One book I’m reading during the “recess” from classes is Organizing Schools for Improvement: Lessons from Chicago (2010), by Bryk, Sebring, Allensworth, Luppescu, and Easton. As I’ve done for other independent readings, I’ll try to summarize the chapters and add my own reflections at the end. I’ve found that writing these blog posts improves my comprehension and memory of the research. It’s like all that research on learning actually works!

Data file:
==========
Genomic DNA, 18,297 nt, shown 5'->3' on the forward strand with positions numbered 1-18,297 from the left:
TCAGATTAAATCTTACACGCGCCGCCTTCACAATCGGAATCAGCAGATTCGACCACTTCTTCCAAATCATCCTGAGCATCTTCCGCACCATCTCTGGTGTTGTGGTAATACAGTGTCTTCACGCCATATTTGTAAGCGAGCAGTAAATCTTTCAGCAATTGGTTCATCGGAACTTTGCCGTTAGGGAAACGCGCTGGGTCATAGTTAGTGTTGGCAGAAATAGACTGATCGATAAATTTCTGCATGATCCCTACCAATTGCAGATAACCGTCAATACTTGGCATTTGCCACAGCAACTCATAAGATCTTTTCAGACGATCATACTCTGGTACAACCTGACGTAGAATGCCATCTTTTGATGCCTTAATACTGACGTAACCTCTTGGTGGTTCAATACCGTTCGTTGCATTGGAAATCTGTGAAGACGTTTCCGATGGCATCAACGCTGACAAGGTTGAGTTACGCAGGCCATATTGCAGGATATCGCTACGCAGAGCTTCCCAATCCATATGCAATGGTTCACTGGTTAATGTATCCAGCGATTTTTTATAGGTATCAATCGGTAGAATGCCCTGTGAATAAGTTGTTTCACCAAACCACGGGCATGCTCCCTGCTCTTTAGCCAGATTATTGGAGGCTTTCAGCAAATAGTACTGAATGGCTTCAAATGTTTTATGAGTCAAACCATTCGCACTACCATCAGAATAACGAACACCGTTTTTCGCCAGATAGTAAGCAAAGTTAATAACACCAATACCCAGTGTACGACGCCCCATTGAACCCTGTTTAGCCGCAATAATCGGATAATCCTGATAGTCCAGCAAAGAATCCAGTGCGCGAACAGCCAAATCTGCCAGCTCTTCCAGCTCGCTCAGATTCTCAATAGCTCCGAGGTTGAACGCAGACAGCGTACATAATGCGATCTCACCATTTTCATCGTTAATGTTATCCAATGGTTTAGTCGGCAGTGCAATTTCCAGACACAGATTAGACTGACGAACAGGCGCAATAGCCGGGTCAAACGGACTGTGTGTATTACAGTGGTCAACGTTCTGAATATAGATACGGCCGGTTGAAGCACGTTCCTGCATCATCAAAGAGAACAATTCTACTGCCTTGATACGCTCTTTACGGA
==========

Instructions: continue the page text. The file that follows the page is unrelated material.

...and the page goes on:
Policy context: The research presented in this book is based on the reform initiatives in the Chicago Public School (CPS) District beginning with the Chicago School Reform Act of 1988. Essentially, Local School Councils (LSCs) were given the authority to determine how to education their children, including hiring the school principal. Eight years later, some schools had shown marked improvements while others languished; this research effort tried to understand why. Continue reading “Introduction & Chapter 1, Organizing Schools for Improvement”